The largest study of international land transactions to date concludes that 40% of land acquired worldwide over the last decade is intended for biofuel production. This compares with 25% for food crops and another 27% for mining, tourism, industry and forestry. In Africa, 66% of land deals cross-referenced by researchers are intended for biofuel production, compared with 15% for food crops. You can read the study here.

Drilling for the exploration of geothermal energy is set to commence in Rwanda. Geothermal energy is expected to contribute at least 300 MW to their national grid by 2017, and potentially provide half of the country’s energy requirements by 2020.

Germany produced more energy from renewable sources than from nuclear, hard-coal or gas-fired plants this year after boosting investments in projects from wind to biomass. Renewables accounted for a fifth of the generation mix in 2011, up from 16.4 percent last year. Only soft coal, with 24.6%, had a greater share this year. Nuclear has fallen 5% to 17.4% of total energy production.

Germany has installed its 1 millionth solar photovoltaic (PV) system connected to the power grid. For 2011, the country expects an expansion of solar PV capacity by around 5 GW, which could mean a total installed capacity of 22 GW by year end. Germany’s first PV system was installed in 1990.

China has set a target for installed solar power generating capacity to reach 15 GW by 2015 and wind power capacity to hit 100 GW.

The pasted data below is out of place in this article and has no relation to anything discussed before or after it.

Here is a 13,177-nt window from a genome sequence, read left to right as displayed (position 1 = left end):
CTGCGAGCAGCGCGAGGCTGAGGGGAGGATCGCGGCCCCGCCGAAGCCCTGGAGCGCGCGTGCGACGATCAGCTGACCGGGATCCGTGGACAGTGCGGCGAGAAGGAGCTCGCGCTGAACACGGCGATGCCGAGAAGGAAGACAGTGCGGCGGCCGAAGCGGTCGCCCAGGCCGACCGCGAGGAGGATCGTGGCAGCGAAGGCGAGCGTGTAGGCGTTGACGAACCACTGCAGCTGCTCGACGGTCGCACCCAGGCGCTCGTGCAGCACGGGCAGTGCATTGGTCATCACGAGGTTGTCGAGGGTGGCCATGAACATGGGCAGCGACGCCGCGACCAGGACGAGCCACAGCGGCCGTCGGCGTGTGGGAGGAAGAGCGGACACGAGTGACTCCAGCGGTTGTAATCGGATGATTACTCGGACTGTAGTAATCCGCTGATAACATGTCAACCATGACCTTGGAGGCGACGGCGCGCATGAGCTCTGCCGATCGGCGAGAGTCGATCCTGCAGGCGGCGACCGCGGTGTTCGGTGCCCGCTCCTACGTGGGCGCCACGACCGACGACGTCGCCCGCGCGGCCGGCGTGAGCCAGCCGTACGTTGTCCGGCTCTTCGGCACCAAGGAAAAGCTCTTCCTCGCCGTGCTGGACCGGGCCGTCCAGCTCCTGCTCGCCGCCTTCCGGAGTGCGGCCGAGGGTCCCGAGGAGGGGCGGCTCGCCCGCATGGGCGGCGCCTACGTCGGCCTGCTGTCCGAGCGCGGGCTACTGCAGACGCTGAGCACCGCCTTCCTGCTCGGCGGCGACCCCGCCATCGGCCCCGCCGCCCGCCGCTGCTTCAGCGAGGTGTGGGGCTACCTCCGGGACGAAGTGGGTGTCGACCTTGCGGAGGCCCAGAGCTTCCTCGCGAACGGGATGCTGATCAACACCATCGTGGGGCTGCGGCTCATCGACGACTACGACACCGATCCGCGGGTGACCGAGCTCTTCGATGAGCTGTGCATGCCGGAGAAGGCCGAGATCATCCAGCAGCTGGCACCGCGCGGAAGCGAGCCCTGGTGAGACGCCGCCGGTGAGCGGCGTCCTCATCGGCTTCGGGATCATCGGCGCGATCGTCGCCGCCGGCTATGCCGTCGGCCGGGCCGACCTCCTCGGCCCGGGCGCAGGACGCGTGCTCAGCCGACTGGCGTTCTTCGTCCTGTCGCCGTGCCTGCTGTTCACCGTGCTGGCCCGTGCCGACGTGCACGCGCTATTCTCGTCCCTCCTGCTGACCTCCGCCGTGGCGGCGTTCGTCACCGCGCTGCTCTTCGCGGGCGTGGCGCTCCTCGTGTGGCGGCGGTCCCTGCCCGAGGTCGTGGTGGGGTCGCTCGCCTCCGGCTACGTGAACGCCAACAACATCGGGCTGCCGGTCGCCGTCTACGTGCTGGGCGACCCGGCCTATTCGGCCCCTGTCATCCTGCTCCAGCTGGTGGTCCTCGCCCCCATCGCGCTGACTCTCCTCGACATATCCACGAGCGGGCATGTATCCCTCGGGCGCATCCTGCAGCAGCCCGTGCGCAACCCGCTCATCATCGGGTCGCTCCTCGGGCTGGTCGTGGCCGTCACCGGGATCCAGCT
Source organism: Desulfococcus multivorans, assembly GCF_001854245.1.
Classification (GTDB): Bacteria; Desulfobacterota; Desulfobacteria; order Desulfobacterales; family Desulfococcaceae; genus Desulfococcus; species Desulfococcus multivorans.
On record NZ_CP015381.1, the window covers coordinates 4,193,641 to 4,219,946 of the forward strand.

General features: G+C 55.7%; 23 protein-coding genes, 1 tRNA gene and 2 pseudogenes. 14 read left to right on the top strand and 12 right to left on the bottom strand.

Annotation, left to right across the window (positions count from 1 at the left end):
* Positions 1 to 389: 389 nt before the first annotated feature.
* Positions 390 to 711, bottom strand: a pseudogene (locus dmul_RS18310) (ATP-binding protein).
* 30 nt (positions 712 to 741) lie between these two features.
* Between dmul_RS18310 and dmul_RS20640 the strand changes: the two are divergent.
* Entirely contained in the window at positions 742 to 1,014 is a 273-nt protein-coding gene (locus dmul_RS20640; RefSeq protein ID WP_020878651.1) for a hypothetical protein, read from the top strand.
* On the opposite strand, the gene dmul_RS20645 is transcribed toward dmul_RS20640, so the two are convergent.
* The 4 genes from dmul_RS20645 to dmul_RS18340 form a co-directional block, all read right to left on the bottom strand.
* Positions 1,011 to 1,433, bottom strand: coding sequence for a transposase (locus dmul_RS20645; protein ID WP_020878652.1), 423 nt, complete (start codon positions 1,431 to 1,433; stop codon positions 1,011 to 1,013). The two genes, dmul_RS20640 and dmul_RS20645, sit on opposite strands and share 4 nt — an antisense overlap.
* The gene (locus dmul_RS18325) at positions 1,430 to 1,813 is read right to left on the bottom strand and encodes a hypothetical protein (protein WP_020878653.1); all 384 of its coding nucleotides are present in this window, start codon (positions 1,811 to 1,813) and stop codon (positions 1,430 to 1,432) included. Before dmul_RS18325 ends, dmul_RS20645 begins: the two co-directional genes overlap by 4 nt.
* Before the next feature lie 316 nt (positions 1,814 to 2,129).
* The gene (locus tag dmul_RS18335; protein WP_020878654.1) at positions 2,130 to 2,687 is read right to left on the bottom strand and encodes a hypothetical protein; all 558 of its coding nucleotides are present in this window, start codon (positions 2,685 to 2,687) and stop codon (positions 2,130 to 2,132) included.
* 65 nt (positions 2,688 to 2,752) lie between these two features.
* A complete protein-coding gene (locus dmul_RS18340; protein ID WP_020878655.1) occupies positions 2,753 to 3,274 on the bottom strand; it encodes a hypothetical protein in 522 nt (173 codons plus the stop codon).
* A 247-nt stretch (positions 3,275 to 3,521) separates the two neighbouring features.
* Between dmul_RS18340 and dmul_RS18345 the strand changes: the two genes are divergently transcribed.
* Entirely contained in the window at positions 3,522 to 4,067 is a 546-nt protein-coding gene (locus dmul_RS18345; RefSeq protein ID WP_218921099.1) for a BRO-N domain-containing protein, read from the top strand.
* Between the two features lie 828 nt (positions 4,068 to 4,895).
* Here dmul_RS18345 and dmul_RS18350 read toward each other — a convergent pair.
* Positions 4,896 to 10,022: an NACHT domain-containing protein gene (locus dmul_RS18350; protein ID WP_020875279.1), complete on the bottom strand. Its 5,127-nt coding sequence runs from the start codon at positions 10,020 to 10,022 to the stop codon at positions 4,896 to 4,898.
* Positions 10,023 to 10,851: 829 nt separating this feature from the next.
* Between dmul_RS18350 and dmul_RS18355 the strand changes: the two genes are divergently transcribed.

Russia’s Prirazlomnaya drilling platform is now in the high Arctic and ready to begin looking for crude oil. Testing will be completed by the end of next year. As many as 200 crew members will live and work on the rig year round, in temperatures that can plummet to minus 50 degrees C, pumping oil onto tankers that will ferry it closer to shore.  If successful, similar rigs are expected to dot Russia’s northern coast.

Anglo-Russian venture TNK-BP said it would invest $10 billion in a new pipeline from arctic oil fields that would move energy supplies to the Asian market.

Canada’s national energy regulator released rules for offshore oil and gas drilling in the Arctic, clearing the way for energy companies to begin operations there if they meet safety requirements.

Energy prices have pushed up US inflation rates this year. A study by the Federal Reserve Bank of Dallas shows that during 2011, fuel oil surged 25%, while gasoline was up 19.7%. Energy as a whole was up 12.4%, compared with a 4.6% annualized increase in food prices.

Brazil is Latin America’s leading wind energy market, with a current wind power capacity sector of roughly 1.4 GW, which is projected to grow within the next three years nearly eight-fold by 2014. It is projected to have 31.6 GW of installed capacity by 2025.  The country already has massive hydro-electric and petroleum reserves.

 

with h/t Tom Whipple

 

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